impl Trait in more places could lead to undesirable situations. We discussed this problem when we talked about whether we want our trait implementations to leak, and I think that
as impl Trait alleviates many of these concerns by preserving the concrete type information.
There seem to be some strong opinions about which syntax would be better.
impl Trait won evidently.
A really poignant critique of the RFC was that the original failed because many people wanted different futures for it. This RFC was effectively just the lowest common denominator, but doesn't resolve the question of which future
impl Trait should have. This is exactly the same problem that I aim to address with
as impl Trait.
@glaebhoerl suggests using
for blocks to desugar return-position
impl Trait for generic free functions. It's a cool idea, but doesn't get much further exploration as the RFC period was winding down.
This RFC, in essence, took on all the bikeshedding that wasn't ultimately essential to the first RFC. It does manage to introduce
impl Trait in argument position, resolve bikeshedding around syntax, and come to a conclusion about type and lifetime parameters interacting with
There's honestly not too much to discuss here that hasn't already been discussed. Most of this RFC is consensus building and cornering
impl Trait to prevent it from getting out of hand. This is a valuable RFC to read if you want to understand the specific semantics of
impl Traitexistential types
We've finally caught up and are moving on to the more experimental RFCs. This RFC aims to introduce existential types and expand
impl Trait to more places. I have some real critiques of this RFC, so let's get into them.
as impl Traitin spirit
One of the first sections of this RFC suggests this syntax for abstracted types:
let displayable: impl Display = "Hello, world!";
This doesn't include the concrete underlying type, and so I think this would be much clearer as:
let displayable: &'static str as impl Display = "Hello, world!"; // or, with variable type inference let displayable: _ as impl Display = "Hello, world!";
This addresses the same problems, but with an arguably clearer syntax:
// Concrete const DISPLAYABLE: &'static str = "Hello, world!"; // Abstract const DISPLAYABLE: &'static str as impl Display = "Hello, world!";
And can handle unnameable types with local inference:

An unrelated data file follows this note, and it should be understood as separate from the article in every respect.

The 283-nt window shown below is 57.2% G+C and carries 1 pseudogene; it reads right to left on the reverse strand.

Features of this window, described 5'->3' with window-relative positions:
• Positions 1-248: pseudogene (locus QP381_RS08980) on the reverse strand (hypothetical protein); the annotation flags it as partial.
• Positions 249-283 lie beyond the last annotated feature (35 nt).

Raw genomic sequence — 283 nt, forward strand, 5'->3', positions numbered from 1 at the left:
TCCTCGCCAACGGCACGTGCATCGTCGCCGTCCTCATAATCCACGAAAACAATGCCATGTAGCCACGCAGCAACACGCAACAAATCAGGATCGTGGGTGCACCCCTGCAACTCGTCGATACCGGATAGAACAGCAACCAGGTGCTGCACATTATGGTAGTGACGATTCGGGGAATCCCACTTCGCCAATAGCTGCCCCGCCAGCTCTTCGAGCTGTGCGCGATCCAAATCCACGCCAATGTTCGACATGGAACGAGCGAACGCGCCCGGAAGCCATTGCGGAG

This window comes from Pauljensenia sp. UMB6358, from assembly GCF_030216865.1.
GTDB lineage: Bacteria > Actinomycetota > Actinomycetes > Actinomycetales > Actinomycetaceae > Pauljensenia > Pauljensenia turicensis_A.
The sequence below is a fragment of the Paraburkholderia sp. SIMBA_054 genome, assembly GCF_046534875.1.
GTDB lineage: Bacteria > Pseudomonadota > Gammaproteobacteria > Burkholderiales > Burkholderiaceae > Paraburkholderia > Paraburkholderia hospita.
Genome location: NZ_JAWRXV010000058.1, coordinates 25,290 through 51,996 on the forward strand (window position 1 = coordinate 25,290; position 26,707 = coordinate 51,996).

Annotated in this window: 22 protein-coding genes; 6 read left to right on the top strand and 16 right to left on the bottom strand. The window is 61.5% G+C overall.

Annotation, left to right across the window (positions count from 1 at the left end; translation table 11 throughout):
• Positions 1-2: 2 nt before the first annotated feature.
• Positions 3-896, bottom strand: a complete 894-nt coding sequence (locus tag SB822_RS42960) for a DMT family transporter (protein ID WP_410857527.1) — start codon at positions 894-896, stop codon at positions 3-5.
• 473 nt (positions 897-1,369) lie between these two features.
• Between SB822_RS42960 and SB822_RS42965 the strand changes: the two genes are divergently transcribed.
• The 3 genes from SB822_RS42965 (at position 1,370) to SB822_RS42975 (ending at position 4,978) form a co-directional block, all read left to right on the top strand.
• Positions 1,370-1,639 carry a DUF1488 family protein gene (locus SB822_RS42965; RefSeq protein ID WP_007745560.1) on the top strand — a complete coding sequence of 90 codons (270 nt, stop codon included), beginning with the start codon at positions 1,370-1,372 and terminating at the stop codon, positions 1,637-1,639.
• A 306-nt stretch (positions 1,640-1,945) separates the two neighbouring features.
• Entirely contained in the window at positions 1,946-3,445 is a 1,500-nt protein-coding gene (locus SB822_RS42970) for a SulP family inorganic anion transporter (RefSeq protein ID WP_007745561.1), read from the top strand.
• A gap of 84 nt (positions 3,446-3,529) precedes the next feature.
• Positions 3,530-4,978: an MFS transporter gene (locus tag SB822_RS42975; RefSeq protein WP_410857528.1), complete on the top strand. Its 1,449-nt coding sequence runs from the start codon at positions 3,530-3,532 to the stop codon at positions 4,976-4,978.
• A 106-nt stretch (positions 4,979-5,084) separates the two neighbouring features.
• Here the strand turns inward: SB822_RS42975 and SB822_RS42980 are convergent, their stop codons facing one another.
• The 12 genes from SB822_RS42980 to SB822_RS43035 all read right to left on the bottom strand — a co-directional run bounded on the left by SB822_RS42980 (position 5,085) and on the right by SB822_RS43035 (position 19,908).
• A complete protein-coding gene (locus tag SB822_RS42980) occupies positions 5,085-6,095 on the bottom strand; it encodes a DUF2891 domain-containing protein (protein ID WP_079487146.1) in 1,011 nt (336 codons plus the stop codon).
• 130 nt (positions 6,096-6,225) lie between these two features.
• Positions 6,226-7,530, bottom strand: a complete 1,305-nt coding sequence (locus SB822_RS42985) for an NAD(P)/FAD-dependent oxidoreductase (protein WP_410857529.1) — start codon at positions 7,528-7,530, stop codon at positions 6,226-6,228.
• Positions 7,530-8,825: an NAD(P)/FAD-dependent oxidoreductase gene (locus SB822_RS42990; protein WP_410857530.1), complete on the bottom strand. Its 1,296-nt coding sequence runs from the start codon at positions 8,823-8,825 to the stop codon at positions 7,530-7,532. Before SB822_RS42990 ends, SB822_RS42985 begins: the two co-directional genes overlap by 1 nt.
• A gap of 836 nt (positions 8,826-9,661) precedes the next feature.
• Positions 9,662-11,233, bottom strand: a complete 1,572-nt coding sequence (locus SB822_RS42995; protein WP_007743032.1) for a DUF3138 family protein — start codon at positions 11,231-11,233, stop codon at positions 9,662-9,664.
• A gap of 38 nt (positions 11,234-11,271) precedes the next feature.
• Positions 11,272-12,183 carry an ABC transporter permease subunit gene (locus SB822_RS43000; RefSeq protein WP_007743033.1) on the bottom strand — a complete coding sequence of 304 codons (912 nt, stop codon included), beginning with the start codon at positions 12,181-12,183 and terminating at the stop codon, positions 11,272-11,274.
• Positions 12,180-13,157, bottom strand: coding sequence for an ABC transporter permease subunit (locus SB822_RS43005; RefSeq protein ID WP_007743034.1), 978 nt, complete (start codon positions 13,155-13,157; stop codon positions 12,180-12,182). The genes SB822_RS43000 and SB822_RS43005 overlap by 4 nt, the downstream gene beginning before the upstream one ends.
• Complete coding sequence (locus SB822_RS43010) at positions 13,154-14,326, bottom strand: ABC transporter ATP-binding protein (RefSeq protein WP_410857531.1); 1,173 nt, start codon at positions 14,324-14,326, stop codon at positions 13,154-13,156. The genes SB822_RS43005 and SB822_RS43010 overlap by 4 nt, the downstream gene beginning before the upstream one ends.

const MY_CLOSURE: _ as impl Fn(i32) -> i32 = |x| x + 1;
This section in particular muddies the water with
impl Trait. The introduction of existential types is intended to provide the same type-abstracting functionality as
impl Trait, but with the added benefit of being usable in more positions. There is a particular focus on type aliases and associated types, where the concrete underlying type is inferred based on its use.
I believe that inferring this concrete type is a mistake, and leads to the same inference issues discussed in the last post. Additionally, there is a large focus on not naming the concrete type to prevent trait impls from leaking. However I think this confuses the abstraction of a type with the naming of it. It's clearer to name a type and explicitly abstract it.
Fundamentally, I believe that existential types are a less clear formulation of
as impl Trait. That's a very subjective opinion.
Finally, this RFC is nice and light. It simply builds on the existential types RFC by explicitly setting the syntax to use
impl Trait. There is a lot of language lawyering and nailing down the very specific semantics, and it does a good job of explaining why additional syntax hinders learnability and results in confusion. We've already discussed the pros and cons of this RFC extensively, and I think we can do better.
impl Trait has taken a long journey to reach where it is now. Along the way there has been great ambition, as well as great confusion. I understand that there are very strong convictions on both sides, and I hope that we can use this as an opportunity to finally resolve them.
In my final post, I hope to bring the past three posts together into a coherent framework and provide a final recommendation on what should be done with
impl Trait. If you've made it this far, I appreciate it a lot and hope you can hang on for just a little while longer.